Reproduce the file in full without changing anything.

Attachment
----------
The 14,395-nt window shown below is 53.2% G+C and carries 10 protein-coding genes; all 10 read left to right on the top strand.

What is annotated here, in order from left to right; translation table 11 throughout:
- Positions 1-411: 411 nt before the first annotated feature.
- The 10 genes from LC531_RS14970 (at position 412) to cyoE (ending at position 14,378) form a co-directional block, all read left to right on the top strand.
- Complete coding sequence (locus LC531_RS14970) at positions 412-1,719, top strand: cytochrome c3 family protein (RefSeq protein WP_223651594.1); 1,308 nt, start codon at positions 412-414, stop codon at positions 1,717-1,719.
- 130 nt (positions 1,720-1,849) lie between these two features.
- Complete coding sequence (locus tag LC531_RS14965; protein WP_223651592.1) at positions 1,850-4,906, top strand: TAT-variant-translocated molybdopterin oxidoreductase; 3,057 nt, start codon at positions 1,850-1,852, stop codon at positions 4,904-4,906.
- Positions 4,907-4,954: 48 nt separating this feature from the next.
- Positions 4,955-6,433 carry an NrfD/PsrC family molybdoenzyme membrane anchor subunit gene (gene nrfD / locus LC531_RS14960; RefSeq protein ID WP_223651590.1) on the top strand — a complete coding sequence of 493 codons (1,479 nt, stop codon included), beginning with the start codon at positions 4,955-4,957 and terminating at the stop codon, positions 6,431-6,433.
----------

The 14,395-nt window shown below is 53.2% G+C and carries 10 protein-coding genes; all 10 read left to right on the top strand.

What is annotated here, in order from left to right; translation table 11 throughout:
- Positions 1-411: 411 nt before the first annotated feature.
- The 10 genes from LC531_RS14970 (at position 412) to cyoE (ending at position 14,378) form a co-directional block, all read left to right on the top strand.
- Complete coding sequence (locus LC531_RS14970) at positions 412-1,719, top strand: cytochrome c3 family protein (RefSeq protein WP_223651594.1); 1,308 nt, start codon at positions 412-414, stop codon at positions 1,717-1,719.
- 130 nt (positions 1,720-1,849) lie between these two features.
- Complete coding sequence (locus tag LC531_RS14965; protein WP_223651592.1) at positions 1,850-4,906, top strand: TAT-variant-translocated molybdopterin oxidoreductase; 3,057 nt, start codon at positions 1,850-1,852, stop codon at positions 4,904-4,906.
- Positions 4,907-4,954: 48 nt separating this feature from the next.
- Positions 4,955-6,433 carry an NrfD/PsrC family molybdoenzyme membrane anchor subunit gene (gene nrfD / locus LC531_RS14960; RefSeq protein ID WP_223651590.1) on the top strand — a complete coding sequence of 493 codons (1,479 nt, stop codon included), beginning with the start codon at positions 4,955-4,957 and terminating at the stop codon, positions 6,431-6,433.